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Book Review - Call The Sabbath A Delight

I recently heard someone say “I follow all 9 of the 10 commandments.” It is true, isn’t it, that we continue to regard each of the other 9 commandments as being integral to the Christian life, but have disregarded the fourth. A few years ago I read an article written by an unbeliever and published in a major newspaper where she questioned how Christians could simply disregard this commandment. Her conclusion was that it was mere disobedience - that Christians disregarded the commandment simply because following it would conflict with our lifestyles. Was she on to something, or did she merely misunderstand the relationship of the Old Testament to the New - a very common problem with believers and unbelievers alike?

Call The Sabbath A Delight is the first book I have read dedicated entirely to the subject of Sabbath observance in the post Old Testament era. I have read bits and pieces of information regarding why we should or should not continue to honor the fourth commandment, but never a book-length treatment. This particular book is written by a Presbyterian pastor and published by Banner of Truth which should give a pretty good indication of which side the author will take. He represents the view that I was raised with. I was raised in a Presbyterian home and attended Reformed schools and churches and was continually admonished to keep the Sabbath holy. I spent one year of my life in Scotland and there we were taught that we were not even to play with friends on Sunday, but were instead to read our Bibles and study our Catechisms. While the author, Walter Chandry, may not be that strict, he clearly believes that Christians have abandoned a practice which we need to rediscover out of obedience to God.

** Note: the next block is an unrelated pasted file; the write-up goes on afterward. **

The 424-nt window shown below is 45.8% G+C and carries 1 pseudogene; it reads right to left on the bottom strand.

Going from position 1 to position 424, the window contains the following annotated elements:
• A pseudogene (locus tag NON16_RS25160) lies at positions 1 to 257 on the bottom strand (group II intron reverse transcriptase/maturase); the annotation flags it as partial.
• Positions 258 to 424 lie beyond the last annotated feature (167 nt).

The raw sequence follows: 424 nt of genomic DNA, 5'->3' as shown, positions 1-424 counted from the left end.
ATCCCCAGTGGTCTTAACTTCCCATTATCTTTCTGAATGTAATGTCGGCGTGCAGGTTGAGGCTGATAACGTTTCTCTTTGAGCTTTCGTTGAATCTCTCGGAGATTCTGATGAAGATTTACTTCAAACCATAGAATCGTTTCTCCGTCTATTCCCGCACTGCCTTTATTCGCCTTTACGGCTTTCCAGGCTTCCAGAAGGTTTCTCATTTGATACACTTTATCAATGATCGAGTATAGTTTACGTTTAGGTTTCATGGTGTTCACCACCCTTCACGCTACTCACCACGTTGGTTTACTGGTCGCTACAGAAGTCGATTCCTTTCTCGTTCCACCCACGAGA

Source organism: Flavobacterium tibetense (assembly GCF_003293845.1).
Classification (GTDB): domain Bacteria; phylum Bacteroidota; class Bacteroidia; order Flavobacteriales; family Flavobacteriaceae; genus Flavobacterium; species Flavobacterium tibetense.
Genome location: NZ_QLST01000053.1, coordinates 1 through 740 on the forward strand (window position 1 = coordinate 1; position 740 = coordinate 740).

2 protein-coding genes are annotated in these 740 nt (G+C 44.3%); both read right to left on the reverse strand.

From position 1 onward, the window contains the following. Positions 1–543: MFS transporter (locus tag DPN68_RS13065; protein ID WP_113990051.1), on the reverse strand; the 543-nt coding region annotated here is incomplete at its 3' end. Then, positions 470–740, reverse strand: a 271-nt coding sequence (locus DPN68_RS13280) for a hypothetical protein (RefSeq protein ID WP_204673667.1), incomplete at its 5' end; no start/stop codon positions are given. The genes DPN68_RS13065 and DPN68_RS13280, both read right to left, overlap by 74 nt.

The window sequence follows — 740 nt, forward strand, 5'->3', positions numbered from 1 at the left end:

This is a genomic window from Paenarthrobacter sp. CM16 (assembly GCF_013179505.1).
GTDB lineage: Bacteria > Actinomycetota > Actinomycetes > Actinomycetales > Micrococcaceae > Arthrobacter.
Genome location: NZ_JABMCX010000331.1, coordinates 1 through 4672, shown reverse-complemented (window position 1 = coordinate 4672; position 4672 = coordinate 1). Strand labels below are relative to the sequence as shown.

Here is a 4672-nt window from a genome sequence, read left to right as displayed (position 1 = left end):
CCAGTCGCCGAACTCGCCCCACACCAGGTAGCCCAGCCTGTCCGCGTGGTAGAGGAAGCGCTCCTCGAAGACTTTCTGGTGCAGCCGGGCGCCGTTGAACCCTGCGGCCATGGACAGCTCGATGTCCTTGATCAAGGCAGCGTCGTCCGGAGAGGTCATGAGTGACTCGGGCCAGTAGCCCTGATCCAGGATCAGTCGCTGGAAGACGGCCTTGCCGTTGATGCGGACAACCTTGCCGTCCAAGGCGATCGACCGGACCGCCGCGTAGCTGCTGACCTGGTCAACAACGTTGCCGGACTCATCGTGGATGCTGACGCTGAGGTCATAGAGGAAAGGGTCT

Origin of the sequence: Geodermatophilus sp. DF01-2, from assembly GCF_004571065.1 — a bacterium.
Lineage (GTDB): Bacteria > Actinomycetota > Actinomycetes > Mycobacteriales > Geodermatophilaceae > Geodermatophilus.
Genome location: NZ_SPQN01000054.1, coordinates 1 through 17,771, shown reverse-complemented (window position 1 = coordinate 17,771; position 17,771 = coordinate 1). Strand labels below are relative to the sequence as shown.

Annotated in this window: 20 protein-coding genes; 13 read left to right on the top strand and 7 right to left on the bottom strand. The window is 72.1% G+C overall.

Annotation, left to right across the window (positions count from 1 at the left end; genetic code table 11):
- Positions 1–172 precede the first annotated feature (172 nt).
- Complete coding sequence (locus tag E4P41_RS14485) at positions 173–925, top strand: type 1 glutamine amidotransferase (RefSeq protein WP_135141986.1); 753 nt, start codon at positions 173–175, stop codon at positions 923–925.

A common argument against observing the Sabbath in our time is that Christ did away with the moral Law when He died for us. Underlying this observation is a belief or assumption that the Sabbath was somehow a burdensome obligation for God’s people, but nothing could be farther from the truth. The Sabbath was a creation ordinance, for even in a perfect world God rested on the seventh day and declared it as being set apart to Him. So when we examine this issue we need to do so free from a bias that the Sabbath was an obligation. On the contrary it was a wonderful privilege, given by a loving God. Any harm that befell the day was the fault of sinful humans who are adept at turning anything wonderful into something burdensome.

The author covers the following topics:

  1. The Commandment is Holy
  2. The Commandment is Spiritual
  3. The Commandment is Good
  4. Does the NT Teach the 4th Commandment?
  5. Sabbath Observance: Mosaic and Christian
  6. Motives for Sabbath-Keeping
  7. Which Day of the Week in the Sabbath?
  8. Difficult Cases of Conscience

I will leave you to read his arguments on your own if the topic interests you. His conclusion is that the Sabbath, as a creation ordinance, continues to this day so that God requires that we continue to honor it even today. “No age has ever more intensely needed Sabbath-keeping than ours. Attempts to scrap God’s moral law and to replace it with institutions and schemes of human invention are miserably failing. Sabbath-keeping in isolation is not an answer to all man’s ills. Yet, this law is intimately related to all others and has a necessary connection with the other branches of God’s moral code. Where even small segments of mankind have succeeded in implementing a joyful observance of the Sabbath, they have reaped enormous benefit. It is time for us, too, to call the Sabbath a delight and to return unto the Lord.”

While his arguments are compelling, I am not sure that they are strong enough to convict the evangelical who has never even considered that the Sabbath may extend to our day. His argument is valuable, though, for it represents the view held by many Presbyterian and Reformed believers. Their belief is one which many, if not the majority, of Christians held until recent times.

As for me, I admit with some shame that I do not honor the Sabbath as I used to. I refrain from working and try to set the day apart, but certainly do not treat the day in a way which would make my Presbyterian friends proud. Do I believe that the church would benefit from returning to honoring the Sabbath? I certainly do. But do I truly believe this is an obligation? That is where I am not quite so sure. I struggle with this issue and intend to keep reading about it, studying both perspectives.


Call the Sabbath a Delight
by
Walter Chandry